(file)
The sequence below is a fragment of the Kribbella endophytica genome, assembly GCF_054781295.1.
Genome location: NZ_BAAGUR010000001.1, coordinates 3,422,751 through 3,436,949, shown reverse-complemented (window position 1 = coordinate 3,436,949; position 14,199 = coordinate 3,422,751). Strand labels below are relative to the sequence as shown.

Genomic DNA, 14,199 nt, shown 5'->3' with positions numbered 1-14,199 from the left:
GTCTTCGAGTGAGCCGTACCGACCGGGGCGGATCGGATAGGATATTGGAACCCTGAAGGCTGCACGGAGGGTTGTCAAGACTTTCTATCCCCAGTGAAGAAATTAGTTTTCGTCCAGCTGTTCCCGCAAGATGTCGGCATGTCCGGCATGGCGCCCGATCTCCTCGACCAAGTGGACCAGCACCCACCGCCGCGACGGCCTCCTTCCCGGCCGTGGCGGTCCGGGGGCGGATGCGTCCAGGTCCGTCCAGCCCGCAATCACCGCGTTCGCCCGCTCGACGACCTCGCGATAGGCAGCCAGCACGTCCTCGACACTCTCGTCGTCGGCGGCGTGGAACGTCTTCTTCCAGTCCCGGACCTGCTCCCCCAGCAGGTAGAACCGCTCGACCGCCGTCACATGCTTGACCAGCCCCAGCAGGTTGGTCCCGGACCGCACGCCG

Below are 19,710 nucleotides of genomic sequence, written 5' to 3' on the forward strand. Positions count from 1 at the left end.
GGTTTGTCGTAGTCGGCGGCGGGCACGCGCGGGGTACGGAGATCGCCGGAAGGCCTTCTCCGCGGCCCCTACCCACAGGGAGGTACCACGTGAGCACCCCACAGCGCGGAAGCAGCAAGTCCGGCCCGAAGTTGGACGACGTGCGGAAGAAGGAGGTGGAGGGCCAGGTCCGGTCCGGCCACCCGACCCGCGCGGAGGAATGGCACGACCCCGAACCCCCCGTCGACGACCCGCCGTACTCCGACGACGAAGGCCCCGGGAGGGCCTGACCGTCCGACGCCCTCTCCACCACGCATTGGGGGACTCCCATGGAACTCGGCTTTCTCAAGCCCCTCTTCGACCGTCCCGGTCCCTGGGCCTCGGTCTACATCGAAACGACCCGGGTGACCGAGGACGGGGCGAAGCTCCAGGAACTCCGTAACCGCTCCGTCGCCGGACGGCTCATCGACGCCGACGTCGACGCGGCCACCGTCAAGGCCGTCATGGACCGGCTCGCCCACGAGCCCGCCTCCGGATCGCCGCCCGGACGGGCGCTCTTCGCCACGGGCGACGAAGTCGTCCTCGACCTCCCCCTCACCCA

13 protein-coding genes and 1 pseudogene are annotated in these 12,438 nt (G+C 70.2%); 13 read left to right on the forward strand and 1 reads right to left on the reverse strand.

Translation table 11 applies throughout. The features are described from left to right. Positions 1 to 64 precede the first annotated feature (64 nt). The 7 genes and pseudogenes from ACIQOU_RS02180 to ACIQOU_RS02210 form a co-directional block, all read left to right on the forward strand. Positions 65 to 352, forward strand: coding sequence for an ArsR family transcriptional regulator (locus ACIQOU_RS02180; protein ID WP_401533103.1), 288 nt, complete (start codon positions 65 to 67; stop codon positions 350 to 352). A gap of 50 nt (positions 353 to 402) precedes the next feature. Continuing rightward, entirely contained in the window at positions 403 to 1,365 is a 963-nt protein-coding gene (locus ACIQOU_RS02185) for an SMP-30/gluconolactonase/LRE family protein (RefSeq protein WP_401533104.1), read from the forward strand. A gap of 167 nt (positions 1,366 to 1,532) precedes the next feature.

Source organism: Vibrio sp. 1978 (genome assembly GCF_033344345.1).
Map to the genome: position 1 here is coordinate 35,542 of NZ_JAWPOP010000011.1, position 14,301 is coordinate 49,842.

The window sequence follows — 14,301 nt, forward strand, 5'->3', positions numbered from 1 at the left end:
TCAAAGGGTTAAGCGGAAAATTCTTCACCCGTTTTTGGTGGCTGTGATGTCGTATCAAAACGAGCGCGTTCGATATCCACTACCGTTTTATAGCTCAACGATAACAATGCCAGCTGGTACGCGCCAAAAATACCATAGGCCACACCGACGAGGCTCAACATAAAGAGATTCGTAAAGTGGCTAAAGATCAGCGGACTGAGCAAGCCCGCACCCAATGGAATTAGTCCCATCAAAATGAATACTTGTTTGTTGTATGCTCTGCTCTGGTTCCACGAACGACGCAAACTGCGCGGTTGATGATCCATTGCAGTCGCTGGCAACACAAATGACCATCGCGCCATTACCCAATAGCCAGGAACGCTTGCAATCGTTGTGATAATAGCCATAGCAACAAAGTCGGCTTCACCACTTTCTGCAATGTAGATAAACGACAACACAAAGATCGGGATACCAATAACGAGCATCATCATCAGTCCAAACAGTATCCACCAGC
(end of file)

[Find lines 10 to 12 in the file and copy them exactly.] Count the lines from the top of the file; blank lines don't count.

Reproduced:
Map to the genome: position 1 here is coordinate 35,542 of NZ_JAWPOP010000011.1, position 14,301 is coordinate 49,842.

The window sequence follows — 14,301 nt, forward strand, 5'->3', positions numbered from 1 at the left end:
TCAAAGGGTTAAGCGGAAAATTCTTCACCCGTTTTTGGTGGCTGTGATGTCGTATCAAAACGAGCGCGTTCGATATCCACTACCGTTTTATAGCTCAACGATAACAATGCCAGCTGGTACGCGCCAAAAATACCATAGGCCACACCGACGAGGCTCAACATAAAGAGATTCGTAAAGTGGCTAAAGATCAGCGGACTGAGCAAGCCCGCACCCAATGGAATTAGTCCCATCAAAATGAATACTTGTTTGTTGTATGCTCTGCTCTGGTTCCACGAACGACGCAAACTGCGCGGTTGATGATCCATTGCAGTCGCTGGCAACACAAATGACCATCGCGCCATTACCCAATAGCCAGGAACGCTTGCAATCGTTGTGATAATAGCCATAGCAACAAAGTCGGCTTCACCACTTTCTGCAATGTAGATAAACGACAACACAAAGATCGGGATACCAATAACGAGCATCATCATCAGTCCAAACAGTATCCACCAGC